Sunday, January 1, 2017

Trash Bin: NEW YEAR'S EVIL


Welcome to another installment of the TRASH BIN, where we watch the worst movies Hollywood has to offer, according to the critics, and give you our thoughts, good or bad. This week's pick is in keeping with a holiday theme. So I present the 1980 holiday horror film, NEW YEAR'S EVIL.



New Year’s Evil is an early 80’s horror movie that comes complete with a stalker/killer whose victims are so stereotypical ‘dumb bimbos’ that they all fall as easy prey to him without much effort on his part. The movie was made right before the masked/scarred killer became all the rage in the horror/slasher genre, so the killer guy is quite handsome. I guess even ‘dumb bimbos’ have enough sense to run from a hulking guy in a hockey mask. The psychotic killer, who calls himself…you guessed it...'Evil', is played by heartthrob actor, Kip Niven. But don't worry, a mask does make an appearance in this movie.


The object of the killer’s obsession in New Year’s Evil, is a famous Los Angeles based female Punk Rock & New Wave TV show host named Diane Sullivan, whose stage name is Blaze, played by Roz Kelly. In the 1980’s, Roz Kelly was a very beautiful red-haired actress that this movie somehow managed to make look more like a garish version of an aging saloon girl than a cutting edge New Wave TV Host. They even gave her a saloon girl name!

Sullivan a.k.a. Blaze is hosting a special New Year’s Eve show which she has dubbed….you guessed it again...’New Year’s Evil’, which will follow the count downs to New Year’s Eve in the four major U.S. time zones.  The audience of this live broadcast show, is a sparsely populated group of youngish looking background actors costumed out in what some studio wardrobe person believed 80’s style punk rockers looked like. No talent for dancing was required, as real bands like ‘Made In Japan’, looking for a big break, played music to thrash around by and supplied the only authentic feel to the movie’s attempt to capture the feel of Punk and New Wave music.  The dancers in New Year’s Evil would, in today’s horror movies, be mistaken for a zombie horde.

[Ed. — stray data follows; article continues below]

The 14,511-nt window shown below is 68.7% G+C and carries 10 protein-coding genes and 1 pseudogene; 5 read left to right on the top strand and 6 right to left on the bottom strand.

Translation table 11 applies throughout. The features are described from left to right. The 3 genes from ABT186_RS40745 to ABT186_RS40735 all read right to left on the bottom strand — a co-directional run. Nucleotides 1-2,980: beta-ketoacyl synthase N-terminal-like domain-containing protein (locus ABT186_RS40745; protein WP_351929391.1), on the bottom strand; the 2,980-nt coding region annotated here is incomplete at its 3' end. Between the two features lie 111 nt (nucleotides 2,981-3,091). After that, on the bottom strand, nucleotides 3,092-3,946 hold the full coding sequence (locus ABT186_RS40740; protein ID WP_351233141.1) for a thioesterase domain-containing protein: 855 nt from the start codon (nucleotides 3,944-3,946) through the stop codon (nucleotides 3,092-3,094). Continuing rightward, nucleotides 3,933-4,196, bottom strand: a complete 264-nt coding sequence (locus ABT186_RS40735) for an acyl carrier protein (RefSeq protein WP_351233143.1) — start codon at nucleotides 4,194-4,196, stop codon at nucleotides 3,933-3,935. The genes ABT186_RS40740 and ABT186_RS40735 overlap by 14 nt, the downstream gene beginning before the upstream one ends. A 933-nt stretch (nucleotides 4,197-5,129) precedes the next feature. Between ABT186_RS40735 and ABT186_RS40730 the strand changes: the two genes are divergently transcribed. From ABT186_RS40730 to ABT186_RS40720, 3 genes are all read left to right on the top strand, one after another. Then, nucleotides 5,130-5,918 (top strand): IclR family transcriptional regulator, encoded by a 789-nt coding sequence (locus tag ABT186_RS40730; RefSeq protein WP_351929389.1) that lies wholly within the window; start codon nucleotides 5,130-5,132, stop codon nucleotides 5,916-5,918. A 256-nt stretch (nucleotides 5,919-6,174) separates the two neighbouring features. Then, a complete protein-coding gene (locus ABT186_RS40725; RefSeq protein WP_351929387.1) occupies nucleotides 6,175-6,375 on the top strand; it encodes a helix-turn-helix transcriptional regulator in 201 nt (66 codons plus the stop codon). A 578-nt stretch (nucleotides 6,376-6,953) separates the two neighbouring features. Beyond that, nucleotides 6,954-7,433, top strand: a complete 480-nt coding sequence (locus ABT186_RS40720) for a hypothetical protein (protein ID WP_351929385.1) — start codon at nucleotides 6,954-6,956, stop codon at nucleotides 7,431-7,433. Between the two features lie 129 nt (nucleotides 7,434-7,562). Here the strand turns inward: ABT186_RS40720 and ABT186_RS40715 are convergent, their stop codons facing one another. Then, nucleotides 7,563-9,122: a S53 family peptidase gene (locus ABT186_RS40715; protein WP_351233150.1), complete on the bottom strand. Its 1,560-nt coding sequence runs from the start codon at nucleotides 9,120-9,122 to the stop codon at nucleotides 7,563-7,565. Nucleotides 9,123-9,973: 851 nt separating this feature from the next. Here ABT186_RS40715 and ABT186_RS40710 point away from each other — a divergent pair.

The handsome psycho decides the best way to terrorize the object of his obsession is to call her on air where she has conveniently decided to take calls from the viewing audience. Using what was meant to be a creepy sounding voice masker…yet ends up sounding more like it was Mike Myers inspiration for his ‘Dr. Evil’ voice, the psycho make threats to kill someone every time the New Year reaches a different time zone, starting with the east coast and ending with her being his west coast and last victim. So starts the horror part in this movie and the hunt is on, bodies pile up while cops are slow to believe that the threat is real.


New Year’s Evil, written by Leonard Neubauer and directed by Emmet Alston, does try really hard to be a scary movie with some interesting twists. They did a good job at hiding the identity of the killer in plain sight. He never truly covers his face until almost the end of the movie when he dons an exaggerated Richard Nixon mask for a brief time, yet who he is and why he is obsessed with Blaze remains a mystery until the very end.


Kip Niven does an excellent job elevating a clich├ęd character to a level of creepiness just by being so slick and handsome. The writers attempted to pad out the story by putting the killer into a stupid situation where he is being chased around by a biker gang for accidentally slamming his car into one of them. It was a plot device intended to make him miss killing his third victim but the writers failed to follow thru on this and have it even mentioned as significant by the police.

Meanwhile, the scenes of him stalking and killing his victims and being chased by bikers are inter-shot by scenes of Blaze’s twentysomething year old son, an aspiring actor, doing creepy things with lady’s stockings, switchblades and straight pins. Grant Cramer, another handsome heart throb of the day, does as much as he can to make these strange filler scenes work and manages to convey his character’s obvious descent into madness triggered by his mother’s seeming lack of interest in or focus on him.


Roz Kelly, never really hits the right note to make her character convincing as this Icon of New Wave and Punk music. She is on surer footing as the self absorbed woman who finds herself being menaced but doesn't fall apart.

New Year’s Evil is not a bad movie, but it’s not a good one either. It’s sort of a mediocre entry into the beginning of the 80’s slasher movie craze. The writers put in the requisite trick ending designed to set the movie up for a sequel or two, however New Year’s Evil was so poorly received, that no sequel ever materialized. Not after critics called it things like ‘unbelievably, unspeakably awful’, ‘a second-rate B-horror film, that has an interesting concept but goes about it rather poorly’.  Though some, like myself, found the movie to have, like it’s main villain, its own charm and slickness. It was an interesting concept, it just needed better hands at the wheel to drive the plot along.

CRITICS' SCORES:

Rotten Tomatoes: 14%
IMDb: 4.8/10
Roger Ebert: 1.5/4

MARLA’S SCORE: 4/10


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